© 2002, Barry Sweeny
In program evaluation and improvement, “targets” are the answer to the question, “How much is good enough?”. Targets define the desired extent of improvement of some specific data within a specified time. In other words, if an indicator suggests a data pattern that is not as good as needed, we must decide what level that data must be to be acceptable. That projected level in the indicator is the “target” we want to attain.
The targets themselves are valuable as motivators, but they are critical because of what happens in the process of defining and agreeing to measurable targets. As it turns out, that consensus building process will ensure that your targets ARE measurable, for thoughtful people will not agree to be held accountable for something fuzzy.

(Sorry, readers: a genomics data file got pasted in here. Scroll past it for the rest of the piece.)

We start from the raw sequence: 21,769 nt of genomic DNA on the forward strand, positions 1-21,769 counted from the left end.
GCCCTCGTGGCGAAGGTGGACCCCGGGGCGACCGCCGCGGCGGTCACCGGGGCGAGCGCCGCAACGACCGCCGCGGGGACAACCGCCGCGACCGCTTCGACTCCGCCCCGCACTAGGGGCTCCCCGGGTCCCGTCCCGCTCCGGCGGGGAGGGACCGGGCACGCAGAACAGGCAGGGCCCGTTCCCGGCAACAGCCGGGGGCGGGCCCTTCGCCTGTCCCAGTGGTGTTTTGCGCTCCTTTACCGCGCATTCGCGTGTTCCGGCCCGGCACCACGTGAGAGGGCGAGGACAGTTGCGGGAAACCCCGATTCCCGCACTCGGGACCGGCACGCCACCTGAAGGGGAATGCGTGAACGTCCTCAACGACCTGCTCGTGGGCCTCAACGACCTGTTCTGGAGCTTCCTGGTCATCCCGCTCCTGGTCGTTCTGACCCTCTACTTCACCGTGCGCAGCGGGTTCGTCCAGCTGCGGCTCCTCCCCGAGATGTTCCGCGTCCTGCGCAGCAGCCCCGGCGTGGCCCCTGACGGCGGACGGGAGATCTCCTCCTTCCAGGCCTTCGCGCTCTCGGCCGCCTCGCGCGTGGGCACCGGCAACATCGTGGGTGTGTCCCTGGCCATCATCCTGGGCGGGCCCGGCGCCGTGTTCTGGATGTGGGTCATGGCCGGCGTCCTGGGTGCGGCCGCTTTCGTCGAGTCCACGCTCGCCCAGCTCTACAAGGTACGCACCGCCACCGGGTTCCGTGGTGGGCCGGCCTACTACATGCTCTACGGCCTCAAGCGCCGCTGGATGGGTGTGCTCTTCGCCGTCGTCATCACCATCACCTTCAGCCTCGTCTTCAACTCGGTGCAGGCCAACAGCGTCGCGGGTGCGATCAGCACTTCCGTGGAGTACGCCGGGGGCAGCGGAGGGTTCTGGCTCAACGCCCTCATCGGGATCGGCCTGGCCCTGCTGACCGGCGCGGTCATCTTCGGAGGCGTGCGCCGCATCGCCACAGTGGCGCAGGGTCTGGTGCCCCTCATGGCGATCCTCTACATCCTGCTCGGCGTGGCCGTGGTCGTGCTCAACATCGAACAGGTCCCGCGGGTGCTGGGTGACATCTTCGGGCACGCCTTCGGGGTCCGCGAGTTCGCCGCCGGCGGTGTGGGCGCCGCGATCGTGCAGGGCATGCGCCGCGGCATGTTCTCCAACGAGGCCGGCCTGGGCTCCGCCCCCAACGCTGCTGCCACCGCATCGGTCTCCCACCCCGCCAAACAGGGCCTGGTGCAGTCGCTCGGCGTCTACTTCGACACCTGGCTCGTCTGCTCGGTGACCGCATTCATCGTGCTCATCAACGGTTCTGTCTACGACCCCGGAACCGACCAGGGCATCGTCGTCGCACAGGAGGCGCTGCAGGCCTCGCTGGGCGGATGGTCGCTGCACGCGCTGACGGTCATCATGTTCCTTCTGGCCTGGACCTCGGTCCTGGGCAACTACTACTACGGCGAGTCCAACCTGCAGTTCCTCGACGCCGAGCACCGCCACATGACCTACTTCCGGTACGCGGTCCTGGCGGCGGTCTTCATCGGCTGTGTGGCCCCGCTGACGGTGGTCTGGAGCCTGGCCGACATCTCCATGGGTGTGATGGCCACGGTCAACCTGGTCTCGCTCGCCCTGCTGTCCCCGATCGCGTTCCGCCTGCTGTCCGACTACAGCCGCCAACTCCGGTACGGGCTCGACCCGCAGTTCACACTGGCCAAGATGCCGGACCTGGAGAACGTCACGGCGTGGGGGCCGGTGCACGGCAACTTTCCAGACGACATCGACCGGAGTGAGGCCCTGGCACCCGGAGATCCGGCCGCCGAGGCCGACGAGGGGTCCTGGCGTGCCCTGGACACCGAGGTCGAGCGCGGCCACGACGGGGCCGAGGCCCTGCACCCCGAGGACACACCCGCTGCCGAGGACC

Reaching consensus on measurable targets will also greatly increase the chances that you will actually attain the targets you set. Once achieved, that consensus allows people to work together to achieve their targets.
Another reason targets are helpful, is that they serve as hypotheses to test for what can be accomplished. The better you get at predicting accurately what you can and cannot achieve (a target), the better your program planning will serve as a guide for implementation. In other words, eventually you will be able to actually accomplish what you predicted you could. Also, you will not make commitments to deliver results that feel you cannot attain. Achieving this is very important to the long-term success of your program.
Clear, measurable targets for which there s consensus are the key to make all this happen.